We will change the way you do business!

Recently a law was passed in Switzerland, which states that downloading illegal multimedia such as music, movies and games will be legal. Although the decision provided good grounds for illegal downloaders, also referred to as “pirates”, it still leaves many questions to be answered. Both sides of the contract – the casual “pirates” and large entertainment companies present various ideas about why the law is or isn’t practical and ethical. Some of the arguments are discussed and analyzed as follows.

When the Swiss government passed the law that allows for illegal file sharing, large media companies were outraged. Why should a government support illegal activities? The companies that make money off of selling their products are tricked into believing that the law can be justified.

Firstly, the government claims that according to various research it can be seen that people acquiring illegal copies do not actually save money off the act, on the contrary. It was found that “pirates” spend as much or even more money on other media entertainment, founding the companies through other resources. The claim suggests that even If an industry loses money due to legalized “illegal activities” they have the chance to compensate for the loss by turning to other methods. In general, the idea of such a mandatory last resort is an outrage because it is just not ethical to block a company’s income.

Secondly, the government explained that it would be impossible to imply the 3 strike rule (3 registered offences concerning illegal file sharing will result in the loss of internet connection) as the United Nations has declared internet access as a human right. In my opinion, the fact that internet may not be prohibited should lead to other methods of punishment such as fines and reparations that one has to pay when 3 offences have been made. This would eliminate the unethical issue concerning company money loss and still motivate people to buy multimedia in a legal fashion.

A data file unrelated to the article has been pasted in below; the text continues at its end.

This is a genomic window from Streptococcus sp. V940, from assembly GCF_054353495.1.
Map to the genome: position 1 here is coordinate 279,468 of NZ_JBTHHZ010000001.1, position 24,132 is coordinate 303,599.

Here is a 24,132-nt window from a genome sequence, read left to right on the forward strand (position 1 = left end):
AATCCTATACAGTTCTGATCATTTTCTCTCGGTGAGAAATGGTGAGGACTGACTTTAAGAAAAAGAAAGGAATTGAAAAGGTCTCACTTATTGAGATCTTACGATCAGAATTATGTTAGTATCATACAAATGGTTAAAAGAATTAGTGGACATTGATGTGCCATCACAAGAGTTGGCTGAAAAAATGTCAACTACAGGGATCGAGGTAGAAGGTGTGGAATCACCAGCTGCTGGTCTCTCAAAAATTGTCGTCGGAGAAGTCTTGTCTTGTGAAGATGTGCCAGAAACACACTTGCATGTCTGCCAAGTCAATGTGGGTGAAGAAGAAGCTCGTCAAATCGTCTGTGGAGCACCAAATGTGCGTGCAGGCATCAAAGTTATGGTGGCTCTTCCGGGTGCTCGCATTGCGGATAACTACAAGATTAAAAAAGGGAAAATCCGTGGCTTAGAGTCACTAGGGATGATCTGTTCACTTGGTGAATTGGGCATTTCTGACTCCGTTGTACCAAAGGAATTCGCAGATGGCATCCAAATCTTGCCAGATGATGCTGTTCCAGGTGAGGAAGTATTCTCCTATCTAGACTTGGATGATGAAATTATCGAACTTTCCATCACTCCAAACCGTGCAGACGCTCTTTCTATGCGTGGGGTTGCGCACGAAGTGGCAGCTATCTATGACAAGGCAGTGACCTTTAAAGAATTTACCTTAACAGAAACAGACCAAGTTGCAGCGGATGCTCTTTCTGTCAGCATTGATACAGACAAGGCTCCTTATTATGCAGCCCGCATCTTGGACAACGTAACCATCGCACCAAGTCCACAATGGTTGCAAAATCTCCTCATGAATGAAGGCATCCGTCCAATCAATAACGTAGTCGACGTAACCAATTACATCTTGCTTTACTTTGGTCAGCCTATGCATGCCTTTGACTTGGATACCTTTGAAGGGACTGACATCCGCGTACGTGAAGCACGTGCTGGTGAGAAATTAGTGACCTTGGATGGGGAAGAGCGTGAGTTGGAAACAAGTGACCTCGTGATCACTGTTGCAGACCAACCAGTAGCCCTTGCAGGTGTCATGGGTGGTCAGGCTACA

Lastly, the legalization of piracy could on the other hand prove to be beneficial. This, in the sense that film and video game industries would have to create even better and better content to appeal to larger crowds. This includes adding thrilling multiplayer content or optional extra content to people who have bought the game. This would lead to a more immersive multimedia experience and enhance the sector as a whole.

Overall, even if it can merely be justified why the passing of the law was a correct deed, the general gesture of an arrogant middle finger to the industries remains. It is just unethical not to take into consideration the work and labor of companies, mainly because the expectations of getting paid through the created product hang about. The question whether it was necessary to legalize “stealing” does nothing but raise chaos and misbelief towards the government and its ability to reasonably pass laws. All aside, the “pirates” of Switzerland can rest because as of now, the work of multimedia producers, according to some, needs no appreciation.